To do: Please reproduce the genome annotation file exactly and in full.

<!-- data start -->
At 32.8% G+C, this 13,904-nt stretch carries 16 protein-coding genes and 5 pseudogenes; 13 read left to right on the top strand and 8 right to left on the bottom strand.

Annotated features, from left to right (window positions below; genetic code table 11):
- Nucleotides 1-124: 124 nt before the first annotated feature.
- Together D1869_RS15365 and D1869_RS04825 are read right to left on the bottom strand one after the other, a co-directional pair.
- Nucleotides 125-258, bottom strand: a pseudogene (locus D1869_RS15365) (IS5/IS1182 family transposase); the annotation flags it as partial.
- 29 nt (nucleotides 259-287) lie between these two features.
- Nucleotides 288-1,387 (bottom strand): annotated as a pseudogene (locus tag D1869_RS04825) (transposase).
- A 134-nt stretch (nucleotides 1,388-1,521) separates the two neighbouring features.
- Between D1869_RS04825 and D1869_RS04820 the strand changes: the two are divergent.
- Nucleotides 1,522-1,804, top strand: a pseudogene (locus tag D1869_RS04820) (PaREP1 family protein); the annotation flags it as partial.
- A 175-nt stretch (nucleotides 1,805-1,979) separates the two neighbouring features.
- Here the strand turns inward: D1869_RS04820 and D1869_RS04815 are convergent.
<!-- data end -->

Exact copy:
At 32.8% G+C, this 13,904-nt stretch carries 16 protein-coding genes and 5 pseudogenes; 13 read left to right on the top strand and 8 right to left on the bottom strand.

Annotated features, from left to right (window positions below; genetic code table 11):
- Nucleotides 1-124: 124 nt before the first annotated feature.
- Together D1869_RS15365 and D1869_RS04825 are read right to left on the bottom strand one after the other, a co-directional pair.
- Nucleotides 125-258, bottom strand: a pseudogene (locus D1869_RS15365) (IS5/IS1182 family transposase); the annotation flags it as partial.
- 29 nt (nucleotides 259-287) lie between these two features.
- Nucleotides 288-1,387 (bottom strand): annotated as a pseudogene (locus tag D1869_RS04825) (transposase).
- A 134-nt stretch (nucleotides 1,388-1,521) separates the two neighbouring features.
- Between D1869_RS04825 and D1869_RS04820 the strand changes: the two are divergent.
- Nucleotides 1,522-1,804, top strand: a pseudogene (locus tag D1869_RS04820) (PaREP1 family protein); the annotation flags it as partial.
- A 175-nt stretch (nucleotides 1,805-1,979) separates the two neighbouring features.
- Here the strand turns inward: D1869_RS04820 and D1869_RS04815 are convergent.